Health-care workers raise cardiac care inequity on Vancouver Island

Health-care workers raise cardiac care inequity on Vancouver Island

A group of health-care workers and politicians in Nanaimo are sounding the alarm about a lack of cardiac services for central and north Vancouver Island.

They say Nanaimo Regional General Hospital is in dire need of a catheterization lab, arguing it’s the largest region in the country without the critical service.

“Today we’re here to talk about the cold hard truth and that’s as Canadian citizens, we’re all entitled to equal and equitable health care and that does not exist for central and north Vancouver Island,” said Donna Hais, who was the emcee for a media news conference in Nanaimo Tuesday.

It centred around the lack of cardiac services offered at the hospital, which serves a population of 450,000 people on central and northern Vancouver Island.

“From Mill Bay north is the largest area in Canada, in the entire country without a cardiac cath lab. That is hard to believe, and it is quite frankly astounding,” said Ian Thorpe, Chair of the Nanaimo Hospital District Board.

“It’s larger than the South Island, we’re older, we’re growing faster, and we have a greater burden of all types of cardiac disease,” said Dr. David Coupland, President of the Medical Staff at Nanaimo Regional General Hospital.

Nanaimo’s hospital has one cardiologist with a second en route, few cardiac services, and no catheterization lab, also called a cath lab.

“Access to a cath lab is a standard of care for heart attacks, and for a big heart attack, access and opening of the blocked arteries needs to occur within 90 minutes. This rarely happens for patients on central/north island,” said Coupland.

Coupland says the result is more people dying, poorer health outcomes and increased costs to the patients and the system.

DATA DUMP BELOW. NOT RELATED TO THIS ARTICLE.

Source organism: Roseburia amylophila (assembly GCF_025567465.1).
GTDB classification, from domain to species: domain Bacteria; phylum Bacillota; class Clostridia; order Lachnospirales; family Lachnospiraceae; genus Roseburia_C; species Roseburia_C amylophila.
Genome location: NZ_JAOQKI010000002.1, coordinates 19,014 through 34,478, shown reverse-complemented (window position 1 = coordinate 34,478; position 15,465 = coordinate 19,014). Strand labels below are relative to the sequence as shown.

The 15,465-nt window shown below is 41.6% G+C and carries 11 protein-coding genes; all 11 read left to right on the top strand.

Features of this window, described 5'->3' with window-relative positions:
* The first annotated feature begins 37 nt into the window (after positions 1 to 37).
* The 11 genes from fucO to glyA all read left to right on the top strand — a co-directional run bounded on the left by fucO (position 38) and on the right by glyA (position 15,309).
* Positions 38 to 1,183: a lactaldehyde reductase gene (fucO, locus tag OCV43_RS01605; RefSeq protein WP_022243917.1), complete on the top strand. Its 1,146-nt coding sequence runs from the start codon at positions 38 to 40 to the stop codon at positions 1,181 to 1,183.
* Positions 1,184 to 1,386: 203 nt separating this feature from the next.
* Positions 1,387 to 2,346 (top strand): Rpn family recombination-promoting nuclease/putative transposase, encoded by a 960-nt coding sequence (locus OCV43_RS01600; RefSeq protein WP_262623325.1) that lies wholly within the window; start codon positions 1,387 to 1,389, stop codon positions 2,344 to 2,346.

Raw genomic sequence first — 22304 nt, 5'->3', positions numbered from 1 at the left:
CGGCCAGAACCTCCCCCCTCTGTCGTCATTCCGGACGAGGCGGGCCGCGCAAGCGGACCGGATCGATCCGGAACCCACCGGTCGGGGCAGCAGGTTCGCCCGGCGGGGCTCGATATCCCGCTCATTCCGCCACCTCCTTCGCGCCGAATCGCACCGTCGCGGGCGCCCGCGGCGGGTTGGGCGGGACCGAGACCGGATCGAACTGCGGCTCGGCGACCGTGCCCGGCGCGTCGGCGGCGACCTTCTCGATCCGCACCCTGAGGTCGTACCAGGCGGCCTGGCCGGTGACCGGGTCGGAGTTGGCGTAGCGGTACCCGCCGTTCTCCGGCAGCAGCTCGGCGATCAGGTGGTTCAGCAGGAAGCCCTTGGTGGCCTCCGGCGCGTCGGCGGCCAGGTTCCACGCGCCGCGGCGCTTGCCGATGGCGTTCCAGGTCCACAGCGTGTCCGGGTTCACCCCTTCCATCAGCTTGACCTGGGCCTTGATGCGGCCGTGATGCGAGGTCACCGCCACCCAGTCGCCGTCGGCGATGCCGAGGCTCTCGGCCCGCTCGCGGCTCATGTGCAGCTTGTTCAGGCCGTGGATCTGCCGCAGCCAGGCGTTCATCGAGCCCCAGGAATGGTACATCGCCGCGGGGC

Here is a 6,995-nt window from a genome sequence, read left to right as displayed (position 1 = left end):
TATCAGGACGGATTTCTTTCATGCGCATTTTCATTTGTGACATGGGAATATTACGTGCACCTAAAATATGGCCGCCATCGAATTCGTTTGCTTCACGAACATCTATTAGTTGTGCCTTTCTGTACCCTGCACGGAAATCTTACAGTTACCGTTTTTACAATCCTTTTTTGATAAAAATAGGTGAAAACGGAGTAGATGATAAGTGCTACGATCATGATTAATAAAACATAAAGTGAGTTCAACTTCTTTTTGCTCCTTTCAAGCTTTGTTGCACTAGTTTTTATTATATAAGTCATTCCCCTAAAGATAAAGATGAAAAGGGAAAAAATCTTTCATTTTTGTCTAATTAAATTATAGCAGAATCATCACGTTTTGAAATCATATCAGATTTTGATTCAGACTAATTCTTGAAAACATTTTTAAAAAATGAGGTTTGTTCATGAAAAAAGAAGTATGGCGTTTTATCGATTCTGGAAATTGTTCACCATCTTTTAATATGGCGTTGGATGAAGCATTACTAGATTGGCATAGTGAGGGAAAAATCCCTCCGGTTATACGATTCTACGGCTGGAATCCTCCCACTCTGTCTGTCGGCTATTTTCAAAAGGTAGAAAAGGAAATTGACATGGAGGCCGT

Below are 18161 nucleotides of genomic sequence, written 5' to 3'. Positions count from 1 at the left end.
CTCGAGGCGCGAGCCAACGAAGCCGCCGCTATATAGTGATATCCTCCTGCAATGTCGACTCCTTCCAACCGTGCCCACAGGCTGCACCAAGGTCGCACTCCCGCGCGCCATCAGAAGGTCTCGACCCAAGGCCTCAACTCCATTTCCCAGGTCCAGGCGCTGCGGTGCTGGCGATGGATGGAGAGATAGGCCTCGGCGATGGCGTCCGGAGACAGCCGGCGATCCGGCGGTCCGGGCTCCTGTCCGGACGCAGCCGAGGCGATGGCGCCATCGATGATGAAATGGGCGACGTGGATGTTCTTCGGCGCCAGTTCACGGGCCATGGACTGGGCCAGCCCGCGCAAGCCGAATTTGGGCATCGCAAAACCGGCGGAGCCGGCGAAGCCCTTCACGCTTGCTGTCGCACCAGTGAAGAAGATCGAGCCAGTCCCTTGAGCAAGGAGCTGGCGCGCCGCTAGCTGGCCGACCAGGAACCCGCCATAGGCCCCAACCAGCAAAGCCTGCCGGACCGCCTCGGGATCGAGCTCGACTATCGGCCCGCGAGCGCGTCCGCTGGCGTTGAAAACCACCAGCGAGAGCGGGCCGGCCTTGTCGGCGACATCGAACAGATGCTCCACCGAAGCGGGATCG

“Verus South Island, which has 21 to 22 cardiologists, two cardiac cath labs, all cardiac services and cardiac surgery. The inequity is obvious.”

The city’s mayor is urging the B.C. government to find funding for a cath lab in Nanaimo.

“If you can announce a cath lab in Surrey, announce one here. It’s the right thing to do. It’s good politics, as I remind everyone when I’m talking to people on all kinds of issues we’re faced with a provincial election in 14 months,” said Leonard Krog.

Snuneymuxw First Nation’s Chief Michael Wyse underwent a heart valve replacement in Victoria a year ago.

“It was tough being away from home and finding that support from my family to be down there, and while I got through this, if we had that service here in Nanaimo, it would make life a lot easier.”

If the B.C. government approved funding for a cath lab in Nanaimo tomorrow, it’s expected to become a reality it would still take three to five years.

In a statement, Health Minister Adrian Dix said he was recently in Nanaimo and discussed cardiac services.

“Cardiac Services BC is actively working with Island Health in its role to support planning, which involves health human resources, building and equipment requirements, and other needs/criteria.”

Dix also said in December 2022, “NRGH expanded the Heart Function Clinic to a space across the street, essentially doubling the patient volumes seen within the comprehensive clinic, and supporting patients in the community for longer.”

It also said, “NRGH has the ability to perform a number of cardiac diagnostic procedures, while the Royal Jubilee Hospital is the designated cardiac care center for the Island where specialized treatment, procedures and equipment are available.”

Earlier this summer, the B.C. government was on hand for a tour of a new intensive care unit at Nanaimo Regional General Hospital.

Kendall HansonKendall Hanson

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